ON AN OCTOBER STOP in Pleasant Grove, Minnesota, I walked the gravel road from the town hall to the old Masonic lodge. Yes, you read that right. Gravel. Not a single paved street in this unincorporated village that is home to Minnesota’s oldest Masonic lodge chartered in 1858.
In this settlement, you will see too many vehicles with hoods up, wood stashed in the backs of abandoned pick-up trucks, sizable wood piles and at least one grand brick and limestone house atop a hill.
Most motorists likely wouldn’t even bother to turn off Olmsted County Road 1 into this berg. It’s that unassuming. But then I am not anyone. I delight in discovering these mostly unnoticed places that others pass by.
While Pleasant Grove, which lies some 15 miles south of Rochester, may not be all neat and city-ish proper, it is still home to some. Knowing small towns as I do, I expect I was being watched while poking around.
As I climbed the wooden steps to Masonic Lodge 22, I was hoping to get inside. But that was wishful thinking. Nothing’s unlocked anymore. Instead, I settled for peeking inside a front window to view a spacious room with what appears to be a kitchen in the rear.
This structure, built in 1868 and rededicated in 2003, has been home to local Masons for more than 150 years. They meet here twice a month, except in the summer when it’s once/month.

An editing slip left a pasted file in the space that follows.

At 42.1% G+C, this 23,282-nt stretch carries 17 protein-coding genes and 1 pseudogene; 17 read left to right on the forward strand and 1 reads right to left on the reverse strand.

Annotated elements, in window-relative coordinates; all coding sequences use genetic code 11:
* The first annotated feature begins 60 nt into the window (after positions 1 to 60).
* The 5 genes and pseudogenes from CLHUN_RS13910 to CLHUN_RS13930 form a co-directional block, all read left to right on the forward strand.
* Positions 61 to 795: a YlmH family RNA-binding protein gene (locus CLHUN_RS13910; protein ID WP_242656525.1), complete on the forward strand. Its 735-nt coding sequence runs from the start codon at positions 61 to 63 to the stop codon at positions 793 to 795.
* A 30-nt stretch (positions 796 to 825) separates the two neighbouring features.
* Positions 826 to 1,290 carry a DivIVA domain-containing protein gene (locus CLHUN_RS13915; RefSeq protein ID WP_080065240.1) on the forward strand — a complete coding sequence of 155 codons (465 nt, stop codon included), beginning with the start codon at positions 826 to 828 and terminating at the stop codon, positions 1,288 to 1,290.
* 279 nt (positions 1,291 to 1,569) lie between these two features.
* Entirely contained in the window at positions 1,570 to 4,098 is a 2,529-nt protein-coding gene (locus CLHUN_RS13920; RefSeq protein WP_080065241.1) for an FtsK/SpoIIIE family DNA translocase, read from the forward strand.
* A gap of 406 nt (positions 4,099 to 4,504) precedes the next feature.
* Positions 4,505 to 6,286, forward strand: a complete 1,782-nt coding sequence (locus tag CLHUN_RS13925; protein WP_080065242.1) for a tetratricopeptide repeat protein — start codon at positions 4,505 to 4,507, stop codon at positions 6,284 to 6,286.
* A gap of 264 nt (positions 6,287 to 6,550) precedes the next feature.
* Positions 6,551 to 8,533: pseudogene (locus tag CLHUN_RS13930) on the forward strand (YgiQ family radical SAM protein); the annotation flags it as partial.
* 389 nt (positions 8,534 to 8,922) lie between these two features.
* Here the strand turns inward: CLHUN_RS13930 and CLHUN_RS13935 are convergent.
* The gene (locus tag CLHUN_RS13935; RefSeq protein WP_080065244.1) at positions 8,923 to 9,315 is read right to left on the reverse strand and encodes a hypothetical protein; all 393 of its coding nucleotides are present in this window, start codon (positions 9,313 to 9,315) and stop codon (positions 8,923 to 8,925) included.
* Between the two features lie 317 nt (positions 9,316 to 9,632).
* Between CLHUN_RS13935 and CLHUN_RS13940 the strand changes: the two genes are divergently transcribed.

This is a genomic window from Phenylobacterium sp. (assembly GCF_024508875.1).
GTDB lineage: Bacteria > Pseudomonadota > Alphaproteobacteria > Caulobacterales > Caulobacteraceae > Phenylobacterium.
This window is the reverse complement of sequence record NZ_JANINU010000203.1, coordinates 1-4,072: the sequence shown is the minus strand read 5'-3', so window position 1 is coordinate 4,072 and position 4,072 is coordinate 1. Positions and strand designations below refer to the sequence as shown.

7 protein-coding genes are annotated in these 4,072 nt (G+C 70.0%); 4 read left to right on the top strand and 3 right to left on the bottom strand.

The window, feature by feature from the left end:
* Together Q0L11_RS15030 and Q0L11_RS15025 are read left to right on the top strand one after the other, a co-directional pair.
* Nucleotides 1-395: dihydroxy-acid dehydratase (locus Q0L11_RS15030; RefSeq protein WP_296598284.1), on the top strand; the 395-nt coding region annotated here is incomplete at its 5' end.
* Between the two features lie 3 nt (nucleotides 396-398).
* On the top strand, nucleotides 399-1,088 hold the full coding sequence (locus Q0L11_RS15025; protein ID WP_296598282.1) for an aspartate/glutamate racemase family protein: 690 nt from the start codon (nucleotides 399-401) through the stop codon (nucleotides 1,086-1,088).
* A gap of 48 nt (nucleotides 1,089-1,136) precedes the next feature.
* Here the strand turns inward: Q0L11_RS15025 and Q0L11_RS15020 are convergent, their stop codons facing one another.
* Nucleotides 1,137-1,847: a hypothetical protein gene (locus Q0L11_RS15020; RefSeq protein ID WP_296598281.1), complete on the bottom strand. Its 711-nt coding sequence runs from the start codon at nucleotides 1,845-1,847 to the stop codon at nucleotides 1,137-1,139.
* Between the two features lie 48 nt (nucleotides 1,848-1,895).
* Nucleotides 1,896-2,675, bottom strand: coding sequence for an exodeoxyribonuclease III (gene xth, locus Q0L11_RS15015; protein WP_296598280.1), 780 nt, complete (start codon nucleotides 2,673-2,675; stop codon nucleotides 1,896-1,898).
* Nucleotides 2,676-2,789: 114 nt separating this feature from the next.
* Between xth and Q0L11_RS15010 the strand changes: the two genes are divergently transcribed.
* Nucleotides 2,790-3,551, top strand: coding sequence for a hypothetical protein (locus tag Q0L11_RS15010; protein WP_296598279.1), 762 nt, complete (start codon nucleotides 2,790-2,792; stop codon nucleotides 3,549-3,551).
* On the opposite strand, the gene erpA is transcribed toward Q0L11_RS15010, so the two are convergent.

According to a sign out front, Lodge 22 meetings were initially held in the Green Mountain House. Google as I might, I could find no online info about that house.
This historic structure also served as a store and meat market when it was built.
So what, exactly, is a Mason? According to the Grand Lodge of Minnesota, freemasonry is the oldest and largest fraternal order in the world—a universal brotherhood of men dedicated to service, God, family, fellowman and country.
No mention of men laying stone.
FYI: Please check for one more story in this three-part series from Pleasant Grove. Click here to read my first story.
© Copyright 2016 Audrey Kletscher Helbling